Typically, yesteryear’s science fiction becomes tomorrow’s technology. Just when that ‘tomorrow’ arrives is often a matter of curiosity, and conjecture.
iSee is such a technology. Many believe its time has come, or at least is near.
Before we can even tell you what it is, we would like to point out what you may or may not have missed.
Its name. It’s ominous, perhaps, considering Apple’s near-universal claim over the small lower-case ‘i’ as a prefix. Besides, it could easily be seen, some day, as impinging on Apple’s own Facetime.
Anyway, here’s the deal on iSee. It’s more than videoconferencing as we know it. It is a full leap into what futurists have dubbed “immersive Internet” – a “collection of emerging technologies combined with a social culture that has roots in gaming and virtual worlds, opening up new dimensions in collaboration, engagement, and context,” as described by ThinkBalm.
Earlier this month, the technology won an iAward in the R&D category. The iAwards are jointly presented by the Australian Computer Society, Australian Information Industry Association and Pearcey Foundation.
A game changer?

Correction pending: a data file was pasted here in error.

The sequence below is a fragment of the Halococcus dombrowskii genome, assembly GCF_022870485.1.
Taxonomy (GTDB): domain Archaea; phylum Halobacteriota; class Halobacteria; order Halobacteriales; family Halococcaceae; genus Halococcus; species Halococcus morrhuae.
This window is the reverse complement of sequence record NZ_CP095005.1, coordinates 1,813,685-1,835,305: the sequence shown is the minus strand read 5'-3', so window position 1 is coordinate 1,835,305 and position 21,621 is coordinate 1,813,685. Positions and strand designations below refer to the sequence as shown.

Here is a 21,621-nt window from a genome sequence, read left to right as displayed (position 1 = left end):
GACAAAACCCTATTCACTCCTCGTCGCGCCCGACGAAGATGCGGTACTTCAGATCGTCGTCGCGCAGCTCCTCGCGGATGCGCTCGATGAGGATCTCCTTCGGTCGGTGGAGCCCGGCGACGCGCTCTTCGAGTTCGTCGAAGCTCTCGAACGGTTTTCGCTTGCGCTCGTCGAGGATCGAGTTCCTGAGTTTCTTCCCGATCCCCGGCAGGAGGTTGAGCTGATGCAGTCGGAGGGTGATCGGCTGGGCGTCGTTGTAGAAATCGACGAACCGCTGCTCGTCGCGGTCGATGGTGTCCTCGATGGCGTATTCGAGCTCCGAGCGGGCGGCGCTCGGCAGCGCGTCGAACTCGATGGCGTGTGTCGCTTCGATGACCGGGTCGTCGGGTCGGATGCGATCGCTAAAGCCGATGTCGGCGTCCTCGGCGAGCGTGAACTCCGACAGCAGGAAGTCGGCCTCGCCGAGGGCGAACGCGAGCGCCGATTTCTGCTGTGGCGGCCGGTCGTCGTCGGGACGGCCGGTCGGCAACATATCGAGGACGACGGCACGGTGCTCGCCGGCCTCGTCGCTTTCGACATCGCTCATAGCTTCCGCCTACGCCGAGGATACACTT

“iSee is seen as a game changer for distributed work teams and for distance education,” says Warren Bradey, chief executive of Smart Services.
Smart Services is initially targeting online education for its technology for obvious reasons. iSee can probably make the most dramatic transformation in this area.
The technology allows several different users – eventually even in the hundreds – to “virtually” attend classes and actually participate as if they were all in a real classroom.
“We believe it has application to enterprises in finance, mining, engineering consulting and similar organisations that operate distributed teams or look to interact with customers in an immersive way,” Bradey told Anthill.
iSee is ”a combination of positive attributes of video conferencing and virtual environments, using real-time video instead of avatars,” says Prof. Farzad Safaei of UOW’s ICT Research Institute and the lead researcher of the project. “In iSee you actually feel like you are part of a crowd as you move naturally around the environment,” he says.
iSee uses real-time video and spatial audio in a 3D immersive environment to enable hundreds to interact with each other. It is currently in user trials with education providers including campuses of the UOW. Also, Indian IT company Infosys is adapting it at its training centre in Mysore, adding other functionalities on top of the iSee software.
Unlike expensive videoconferencing technologies such as Cisco’s TelePresence, this runs on a simple laptop and apparently requires limited bandwidth and other network resources. It is though unclear just how much the technology could cost.